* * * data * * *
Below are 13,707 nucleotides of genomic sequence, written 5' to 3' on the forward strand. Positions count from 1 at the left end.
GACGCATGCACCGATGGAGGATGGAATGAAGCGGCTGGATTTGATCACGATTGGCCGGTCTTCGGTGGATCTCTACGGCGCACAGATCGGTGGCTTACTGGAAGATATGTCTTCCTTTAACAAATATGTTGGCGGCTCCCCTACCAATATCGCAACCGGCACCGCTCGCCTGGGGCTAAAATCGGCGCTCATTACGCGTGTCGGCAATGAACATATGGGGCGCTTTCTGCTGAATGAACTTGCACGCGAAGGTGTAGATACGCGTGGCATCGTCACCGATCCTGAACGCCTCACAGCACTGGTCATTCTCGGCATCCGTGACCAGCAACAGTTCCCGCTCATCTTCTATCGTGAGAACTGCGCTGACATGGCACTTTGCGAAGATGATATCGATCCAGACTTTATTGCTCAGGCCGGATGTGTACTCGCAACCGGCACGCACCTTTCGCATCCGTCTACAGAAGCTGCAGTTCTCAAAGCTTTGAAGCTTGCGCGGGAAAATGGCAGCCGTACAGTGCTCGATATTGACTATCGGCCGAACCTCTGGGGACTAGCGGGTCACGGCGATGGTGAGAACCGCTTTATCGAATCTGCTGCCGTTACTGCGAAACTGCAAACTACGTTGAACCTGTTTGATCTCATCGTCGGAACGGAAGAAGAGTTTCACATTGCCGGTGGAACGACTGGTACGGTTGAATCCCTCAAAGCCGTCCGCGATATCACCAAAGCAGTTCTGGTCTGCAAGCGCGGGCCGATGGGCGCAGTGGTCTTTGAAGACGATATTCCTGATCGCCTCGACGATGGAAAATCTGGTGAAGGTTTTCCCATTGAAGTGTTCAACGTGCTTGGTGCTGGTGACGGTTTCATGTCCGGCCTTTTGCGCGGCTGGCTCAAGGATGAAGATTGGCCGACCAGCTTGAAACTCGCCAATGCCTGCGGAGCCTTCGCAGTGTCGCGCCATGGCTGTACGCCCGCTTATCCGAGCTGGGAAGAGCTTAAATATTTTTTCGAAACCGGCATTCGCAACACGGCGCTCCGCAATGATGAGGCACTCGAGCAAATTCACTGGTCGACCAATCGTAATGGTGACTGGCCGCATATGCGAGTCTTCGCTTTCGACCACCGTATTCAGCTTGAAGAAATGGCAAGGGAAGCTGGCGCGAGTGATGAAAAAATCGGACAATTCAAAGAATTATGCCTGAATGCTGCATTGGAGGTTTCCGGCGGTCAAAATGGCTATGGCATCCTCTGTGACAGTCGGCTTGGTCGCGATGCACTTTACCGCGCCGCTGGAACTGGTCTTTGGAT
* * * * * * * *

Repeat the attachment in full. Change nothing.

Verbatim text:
Below are 13,707 nucleotides of genomic sequence, written 5' to 3' on the forward strand. Positions count from 1 at the left end.
GACGCATGCACCGATGGAGGATGGAATGAAGCGGCTGGATTTGATCACGATTGGCCGGTCTTCGGTGGATCTCTACGGCGCACAGATCGGTGGCTTACTGGAAGATATGTCTTCCTTTAACAAATATGTTGGCGGCTCCCCTACCAATATCGCAACCGGCACCGCTCGCCTGGGGCTAAAATCGGCGCTCATTACGCGTGTCGGCAATGAACATATGGGGCGCTTTCTGCTGAATGAACTTGCACGCGAAGGTGTAGATACGCGTGGCATCGTCACCGATCCTGAACGCCTCACAGCACTGGTCATTCTCGGCATCCGTGACCAGCAACAGTTCCCGCTCATCTTCTATCGTGAGAACTGCGCTGACATGGCACTTTGCGAAGATGATATCGATCCAGACTTTATTGCTCAGGCCGGATGTGTACTCGCAACCGGCACGCACCTTTCGCATCCGTCTACAGAAGCTGCAGTTCTCAAAGCTTTGAAGCTTGCGCGGGAAAATGGCAGCCGTACAGTGCTCGATATTGACTATCGGCCGAACCTCTGGGGACTAGCGGGTCACGGCGATGGTGAGAACCGCTTTATCGAATCTGCTGCCGTTACTGCGAAACTGCAAACTACGTTGAACCTGTTTGATCTCATCGTCGGAACGGAAGAAGAGTTTCACATTGCCGGTGGAACGACTGGTACGGTTGAATCCCTCAAAGCCGTCCGCGATATCACCAAAGCAGTTCTGGTCTGCAAGCGCGGGCCGATGGGCGCAGTGGTCTTTGAAGACGATATTCCTGATCGCCTCGACGATGGAAAATCTGGTGAAGGTTTTCCCATTGAAGTGTTCAACGTGCTTGGTGCTGGTGACGGTTTCATGTCCGGCCTTTTGCGCGGCTGGCTCAAGGATGAAGATTGGCCGACCAGCTTGAAACTCGCCAATGCCTGCGGAGCCTTCGCAGTGTCGCGCCATGGCTGTACGCCCGCTTATCCGAGCTGGGAAGAGCTTAAATATTTTTTCGAAACCGGCATTCGCAACACGGCGCTCCGCAATGATGAGGCACTCGAGCAAATTCACTGGTCGACCAATCGTAATGGTGACTGGCCGCATATGCGAGTCTTCGCTTTCGACCACCGTATTCAGCTTGAAGAAATGGCAAGGGAAGCTGGCGCGAGTGATGAAAAAATCGGACAATTCAAAGAATTATGCCTGAATGCTGCATTGGAGGTTTCCGGCGGTCAAAATGGCTATGGCATCCTCTGTGACAGTCGGCTTGGTCGCGATGCACTTTACCGCGCCGCTGGAACTGGTCTTTGGAT